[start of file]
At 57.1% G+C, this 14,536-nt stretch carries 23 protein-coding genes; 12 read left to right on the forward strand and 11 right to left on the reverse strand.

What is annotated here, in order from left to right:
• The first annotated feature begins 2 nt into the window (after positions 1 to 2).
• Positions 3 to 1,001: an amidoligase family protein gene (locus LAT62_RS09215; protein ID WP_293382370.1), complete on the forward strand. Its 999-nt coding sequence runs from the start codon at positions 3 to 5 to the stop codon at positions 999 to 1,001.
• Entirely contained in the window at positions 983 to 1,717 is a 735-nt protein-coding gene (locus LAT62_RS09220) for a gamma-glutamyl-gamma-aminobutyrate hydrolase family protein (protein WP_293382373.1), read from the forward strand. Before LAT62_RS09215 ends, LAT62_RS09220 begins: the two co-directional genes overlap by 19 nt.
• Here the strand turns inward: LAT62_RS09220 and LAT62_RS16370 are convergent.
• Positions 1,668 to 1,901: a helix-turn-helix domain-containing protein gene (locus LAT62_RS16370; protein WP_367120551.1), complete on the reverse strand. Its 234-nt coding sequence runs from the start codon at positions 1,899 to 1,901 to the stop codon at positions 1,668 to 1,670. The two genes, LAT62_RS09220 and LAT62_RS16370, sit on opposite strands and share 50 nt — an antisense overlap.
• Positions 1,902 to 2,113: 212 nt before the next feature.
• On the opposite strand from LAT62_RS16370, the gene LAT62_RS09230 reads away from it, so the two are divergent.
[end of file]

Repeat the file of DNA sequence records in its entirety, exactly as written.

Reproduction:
At 57.1% G+C, this 14,536-nt stretch carries 23 protein-coding genes; 12 read left to right on the forward strand and 11 right to left on the reverse strand.

What is annotated here, in order from left to right:
• The first annotated feature begins 2 nt into the window (after positions 1 to 2).
• Positions 3 to 1,001: an amidoligase family protein gene (locus LAT62_RS09215; protein ID WP_293382370.1), complete on the forward strand. Its 999-nt coding sequence runs from the start codon at positions 3 to 5 to the stop codon at positions 999 to 1,001.
• Entirely contained in the window at positions 983 to 1,717 is a 735-nt protein-coding gene (locus LAT62_RS09220) for a gamma-glutamyl-gamma-aminobutyrate hydrolase family protein (protein WP_293382373.1), read from the forward strand. Before LAT62_RS09215 ends, LAT62_RS09220 begins: the two co-directional genes overlap by 19 nt.
• Here the strand turns inward: LAT62_RS09220 and LAT62_RS16370 are convergent.
• Positions 1,668 to 1,901: a helix-turn-helix domain-containing protein gene (locus LAT62_RS16370; protein WP_367120551.1), complete on the reverse strand. Its 234-nt coding sequence runs from the start codon at positions 1,899 to 1,901 to the stop codon at positions 1,668 to 1,670. The two genes, LAT62_RS09220 and LAT62_RS16370, sit on opposite strands and share 50 nt — an antisense overlap.
• Positions 1,902 to 2,113: 212 nt before the next feature.
• On the opposite strand from LAT62_RS16370, the gene LAT62_RS09230 reads away from it, so the two are divergent.